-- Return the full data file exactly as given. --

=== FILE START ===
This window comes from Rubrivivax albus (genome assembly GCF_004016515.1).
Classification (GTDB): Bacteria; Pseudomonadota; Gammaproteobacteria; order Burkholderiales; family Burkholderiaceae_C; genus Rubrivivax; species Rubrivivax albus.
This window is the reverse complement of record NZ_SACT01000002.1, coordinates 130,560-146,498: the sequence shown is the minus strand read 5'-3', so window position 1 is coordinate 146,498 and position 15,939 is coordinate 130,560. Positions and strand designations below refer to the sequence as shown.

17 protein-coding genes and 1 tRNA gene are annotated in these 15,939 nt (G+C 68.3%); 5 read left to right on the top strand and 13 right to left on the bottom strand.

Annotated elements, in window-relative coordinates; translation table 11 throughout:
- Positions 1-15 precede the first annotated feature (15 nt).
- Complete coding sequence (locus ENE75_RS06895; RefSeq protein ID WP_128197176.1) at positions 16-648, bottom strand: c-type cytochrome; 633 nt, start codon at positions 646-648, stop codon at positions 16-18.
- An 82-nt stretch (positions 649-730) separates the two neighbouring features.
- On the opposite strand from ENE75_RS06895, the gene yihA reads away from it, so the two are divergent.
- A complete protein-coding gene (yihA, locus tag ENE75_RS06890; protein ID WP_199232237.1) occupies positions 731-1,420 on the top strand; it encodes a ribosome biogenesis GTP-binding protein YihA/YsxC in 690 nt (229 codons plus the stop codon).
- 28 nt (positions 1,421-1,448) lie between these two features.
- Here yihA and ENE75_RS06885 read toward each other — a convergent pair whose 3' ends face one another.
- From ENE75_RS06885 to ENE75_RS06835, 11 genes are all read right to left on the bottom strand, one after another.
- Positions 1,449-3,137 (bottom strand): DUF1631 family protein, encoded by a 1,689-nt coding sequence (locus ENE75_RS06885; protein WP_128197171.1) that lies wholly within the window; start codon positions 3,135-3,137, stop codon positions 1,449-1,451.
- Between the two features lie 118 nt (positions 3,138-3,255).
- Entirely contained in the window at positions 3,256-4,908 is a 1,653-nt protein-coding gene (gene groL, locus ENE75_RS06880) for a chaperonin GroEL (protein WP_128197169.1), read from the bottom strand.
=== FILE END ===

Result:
This window comes from Rubrivivax albus (genome assembly GCF_004016515.1).
Classification (GTDB): Bacteria; Pseudomonadota; Gammaproteobacteria; order Burkholderiales; family Burkholderiaceae_C; genus Rubrivivax; species Rubrivivax albus.
This window is the reverse complement of record NZ_SACT01000002.1, coordinates 130,560-146,498: the sequence shown is the minus strand read 5'-3', so window position 1 is coordinate 146,498 and position 15,939 is coordinate 130,560. Positions and strand designations below refer to the sequence as shown.

17 protein-coding genes and 1 tRNA gene are annotated in these 15,939 nt (G+C 68.3%); 5 read left to right on the top strand and 13 right to left on the bottom strand.

Annotated elements, in window-relative coordinates; translation table 11 throughout:
- Positions 1-15 precede the first annotated feature (15 nt).
- Complete coding sequence (locus ENE75_RS06895; RefSeq protein ID WP_128197176.1) at positions 16-648, bottom strand: c-type cytochrome; 633 nt, start codon at positions 646-648, stop codon at positions 16-18.
- An 82-nt stretch (positions 649-730) separates the two neighbouring features.
- On the opposite strand from ENE75_RS06895, the gene yihA reads away from it, so the two are divergent.
- A complete protein-coding gene (yihA, locus tag ENE75_RS06890; protein ID WP_199232237.1) occupies positions 731-1,420 on the top strand; it encodes a ribosome biogenesis GTP-binding protein YihA/YsxC in 690 nt (229 codons plus the stop codon).
- 28 nt (positions 1,421-1,448) lie between these two features.
- Here yihA and ENE75_RS06885 read toward each other — a convergent pair whose 3' ends face one another.
- From ENE75_RS06885 to ENE75_RS06835, 11 genes are all read right to left on the bottom strand, one after another.
- Positions 1,449-3,137 (bottom strand): DUF1631 family protein, encoded by a 1,689-nt coding sequence (locus ENE75_RS06885; protein WP_128197171.1) that lies wholly within the window; start codon positions 3,135-3,137, stop codon positions 1,449-1,451.
- Between the two features lie 118 nt (positions 3,138-3,255).
- Entirely contained in the window at positions 3,256-4,908 is a 1,653-nt protein-coding gene (gene groL, locus ENE75_RS06880) for a chaperonin GroEL (protein WP_128197169.1), read from the bottom strand.